A Soldier on the Western Front

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A majestic sunrise splashed across the morning sky above a normally verdant Belgian countryside. The morning's vibrant chatter of songbirds was muted by thunderous explosions launching domes of earth into the sky, while the aroma of ripe autumn fields was overwhelmed by the reeking stench of gangrene and bandages soaked with carbolic acid. This nightmare was never supposed to happen.

During the visit to Sarajevo of a not-so-well liked archduke from Austria-Hungary, underground Serbian nationalists protesting foreign control of their region assassinated him. In time the Austrians claimed the Serbian government was involved, and issued an ultimatum intended to crush the nationalist movement and cement their control of the Balkans. They hoped a skirmish would develop, with their ally Germany anxious to assist them with their goal of conquest.

But as often happens, things didn't go quite as planned. Unrealized defensive alliances drew in most surrounding countries in Europe plus Russia, the United States and even Japan. Suddenly the nations involved in an ongoing arms race were sucked into the vortex of a global war. By the autumn of 1914 Germany was fighting Russia on its east while Allied forces were entrenched along a stagnant line in Belgium where neither side could move.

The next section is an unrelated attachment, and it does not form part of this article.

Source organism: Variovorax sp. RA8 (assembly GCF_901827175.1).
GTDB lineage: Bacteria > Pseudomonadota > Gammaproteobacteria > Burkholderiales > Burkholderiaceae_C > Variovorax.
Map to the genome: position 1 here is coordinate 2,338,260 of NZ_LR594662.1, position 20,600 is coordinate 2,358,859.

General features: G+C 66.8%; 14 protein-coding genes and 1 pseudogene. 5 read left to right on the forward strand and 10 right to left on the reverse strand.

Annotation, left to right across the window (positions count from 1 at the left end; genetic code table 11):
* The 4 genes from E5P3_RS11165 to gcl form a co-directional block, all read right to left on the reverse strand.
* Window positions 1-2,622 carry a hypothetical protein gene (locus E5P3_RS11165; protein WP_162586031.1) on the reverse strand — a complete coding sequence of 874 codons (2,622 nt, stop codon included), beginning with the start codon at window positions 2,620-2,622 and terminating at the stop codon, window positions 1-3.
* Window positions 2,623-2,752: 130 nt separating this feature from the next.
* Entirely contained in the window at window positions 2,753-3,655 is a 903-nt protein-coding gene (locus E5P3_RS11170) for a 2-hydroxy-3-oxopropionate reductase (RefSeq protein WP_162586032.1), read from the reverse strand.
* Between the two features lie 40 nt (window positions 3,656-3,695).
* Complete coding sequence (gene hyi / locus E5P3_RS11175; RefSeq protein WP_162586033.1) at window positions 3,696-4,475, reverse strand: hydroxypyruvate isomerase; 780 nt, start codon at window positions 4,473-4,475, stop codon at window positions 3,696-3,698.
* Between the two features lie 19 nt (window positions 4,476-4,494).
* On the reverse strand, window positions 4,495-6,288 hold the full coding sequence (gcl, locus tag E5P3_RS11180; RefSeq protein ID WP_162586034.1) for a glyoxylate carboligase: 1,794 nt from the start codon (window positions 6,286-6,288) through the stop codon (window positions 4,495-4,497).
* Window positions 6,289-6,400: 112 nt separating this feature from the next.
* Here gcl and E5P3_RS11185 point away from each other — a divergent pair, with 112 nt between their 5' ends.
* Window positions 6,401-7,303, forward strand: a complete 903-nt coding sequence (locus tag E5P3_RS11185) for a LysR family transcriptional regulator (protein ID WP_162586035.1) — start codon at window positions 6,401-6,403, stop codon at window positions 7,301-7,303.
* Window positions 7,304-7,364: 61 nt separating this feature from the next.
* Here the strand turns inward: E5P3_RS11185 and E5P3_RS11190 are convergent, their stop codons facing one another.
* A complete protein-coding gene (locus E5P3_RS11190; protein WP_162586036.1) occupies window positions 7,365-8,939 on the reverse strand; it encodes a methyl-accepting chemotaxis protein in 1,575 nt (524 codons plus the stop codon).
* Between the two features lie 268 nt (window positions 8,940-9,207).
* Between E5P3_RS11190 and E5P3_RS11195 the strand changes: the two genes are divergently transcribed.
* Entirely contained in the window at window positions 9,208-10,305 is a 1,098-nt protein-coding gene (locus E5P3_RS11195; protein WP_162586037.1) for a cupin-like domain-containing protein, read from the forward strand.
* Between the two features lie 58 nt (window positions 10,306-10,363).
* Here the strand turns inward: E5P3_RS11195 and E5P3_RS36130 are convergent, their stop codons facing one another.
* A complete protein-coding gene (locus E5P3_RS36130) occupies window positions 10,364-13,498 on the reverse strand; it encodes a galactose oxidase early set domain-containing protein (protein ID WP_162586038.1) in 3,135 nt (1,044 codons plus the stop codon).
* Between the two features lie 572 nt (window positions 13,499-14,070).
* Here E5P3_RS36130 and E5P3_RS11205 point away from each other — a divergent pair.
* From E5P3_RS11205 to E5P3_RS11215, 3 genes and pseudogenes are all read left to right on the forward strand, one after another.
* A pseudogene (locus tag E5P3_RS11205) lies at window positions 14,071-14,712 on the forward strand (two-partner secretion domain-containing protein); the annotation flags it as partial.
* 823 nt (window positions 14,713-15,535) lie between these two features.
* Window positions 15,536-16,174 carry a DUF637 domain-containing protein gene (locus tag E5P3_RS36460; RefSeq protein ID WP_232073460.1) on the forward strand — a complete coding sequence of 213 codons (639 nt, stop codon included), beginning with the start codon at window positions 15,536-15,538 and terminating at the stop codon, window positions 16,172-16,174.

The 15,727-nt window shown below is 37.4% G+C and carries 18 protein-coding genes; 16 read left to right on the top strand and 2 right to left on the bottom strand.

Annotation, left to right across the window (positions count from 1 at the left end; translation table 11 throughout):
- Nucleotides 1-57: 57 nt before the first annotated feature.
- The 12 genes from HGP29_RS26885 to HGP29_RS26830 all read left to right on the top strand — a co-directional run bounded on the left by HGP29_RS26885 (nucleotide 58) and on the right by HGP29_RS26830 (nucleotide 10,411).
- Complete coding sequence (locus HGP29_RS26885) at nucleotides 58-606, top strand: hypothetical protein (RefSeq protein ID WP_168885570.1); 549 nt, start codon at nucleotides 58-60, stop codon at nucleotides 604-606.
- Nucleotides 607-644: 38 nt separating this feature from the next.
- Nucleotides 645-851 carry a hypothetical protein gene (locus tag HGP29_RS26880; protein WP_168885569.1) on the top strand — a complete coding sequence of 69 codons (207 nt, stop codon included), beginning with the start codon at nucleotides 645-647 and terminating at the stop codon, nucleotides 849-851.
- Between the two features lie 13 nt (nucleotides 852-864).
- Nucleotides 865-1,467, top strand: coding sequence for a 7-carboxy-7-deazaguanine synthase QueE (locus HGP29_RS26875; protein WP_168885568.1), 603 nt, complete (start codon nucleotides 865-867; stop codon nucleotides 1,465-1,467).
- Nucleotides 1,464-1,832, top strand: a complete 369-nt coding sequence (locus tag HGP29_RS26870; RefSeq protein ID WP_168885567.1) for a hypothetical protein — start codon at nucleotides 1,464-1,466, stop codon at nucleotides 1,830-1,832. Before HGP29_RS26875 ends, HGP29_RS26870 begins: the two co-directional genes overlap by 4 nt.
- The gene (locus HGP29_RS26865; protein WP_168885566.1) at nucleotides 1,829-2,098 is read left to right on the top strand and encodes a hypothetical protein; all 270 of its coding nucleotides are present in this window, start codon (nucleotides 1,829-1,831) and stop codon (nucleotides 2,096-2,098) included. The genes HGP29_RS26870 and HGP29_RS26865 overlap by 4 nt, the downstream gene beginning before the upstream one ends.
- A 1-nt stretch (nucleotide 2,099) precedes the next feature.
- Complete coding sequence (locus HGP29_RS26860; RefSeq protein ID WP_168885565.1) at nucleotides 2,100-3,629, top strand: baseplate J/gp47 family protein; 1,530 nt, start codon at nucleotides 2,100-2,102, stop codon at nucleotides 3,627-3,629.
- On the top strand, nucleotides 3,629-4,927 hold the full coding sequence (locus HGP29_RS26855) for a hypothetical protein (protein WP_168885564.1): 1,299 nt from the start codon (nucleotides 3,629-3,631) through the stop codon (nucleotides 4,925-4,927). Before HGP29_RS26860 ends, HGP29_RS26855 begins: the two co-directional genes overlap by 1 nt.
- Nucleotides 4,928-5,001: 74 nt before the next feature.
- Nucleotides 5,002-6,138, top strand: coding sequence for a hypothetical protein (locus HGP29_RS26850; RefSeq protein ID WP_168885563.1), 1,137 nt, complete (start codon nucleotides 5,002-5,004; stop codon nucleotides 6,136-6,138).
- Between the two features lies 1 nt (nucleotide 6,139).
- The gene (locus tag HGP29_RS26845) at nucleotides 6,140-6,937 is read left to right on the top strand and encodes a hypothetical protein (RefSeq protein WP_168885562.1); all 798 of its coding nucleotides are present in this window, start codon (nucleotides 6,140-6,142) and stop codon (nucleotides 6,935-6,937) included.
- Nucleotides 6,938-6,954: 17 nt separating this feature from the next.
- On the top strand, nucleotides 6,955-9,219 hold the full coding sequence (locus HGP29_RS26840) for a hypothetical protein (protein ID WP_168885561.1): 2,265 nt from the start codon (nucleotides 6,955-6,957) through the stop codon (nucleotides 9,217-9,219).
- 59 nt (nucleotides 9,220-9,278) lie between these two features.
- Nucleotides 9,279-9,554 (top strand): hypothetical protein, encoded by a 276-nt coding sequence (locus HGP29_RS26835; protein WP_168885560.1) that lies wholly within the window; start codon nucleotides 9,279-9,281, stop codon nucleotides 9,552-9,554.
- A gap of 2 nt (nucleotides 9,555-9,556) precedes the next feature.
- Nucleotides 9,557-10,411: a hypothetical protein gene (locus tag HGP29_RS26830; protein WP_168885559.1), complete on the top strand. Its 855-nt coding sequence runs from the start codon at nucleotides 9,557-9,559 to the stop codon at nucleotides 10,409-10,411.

The Western Front became a bloody gristmill for millions of young men fighting and dying without a known reason or cause.

Looking back on the terrible events of 100 years ago calls to mind a good friend who was there at the Western Front—and a message of hope for a future in which wars will at last cease. 

Reminder of a world and a time long ago

Over half a century after World War I ended, my new wife and I were living in British Columbia, Canada. We had become close friends with an elderly German immigrant couple I will refer to as Mr. and Mrs. Paul Brollech. Their warmth was replete with Old World wisdom and advice conveyed with heavy German accents. They managed well on a small farm where they tended enough crops, fruit trees and livestock to support their personal needs and give to others, including some for us and our new baby at times.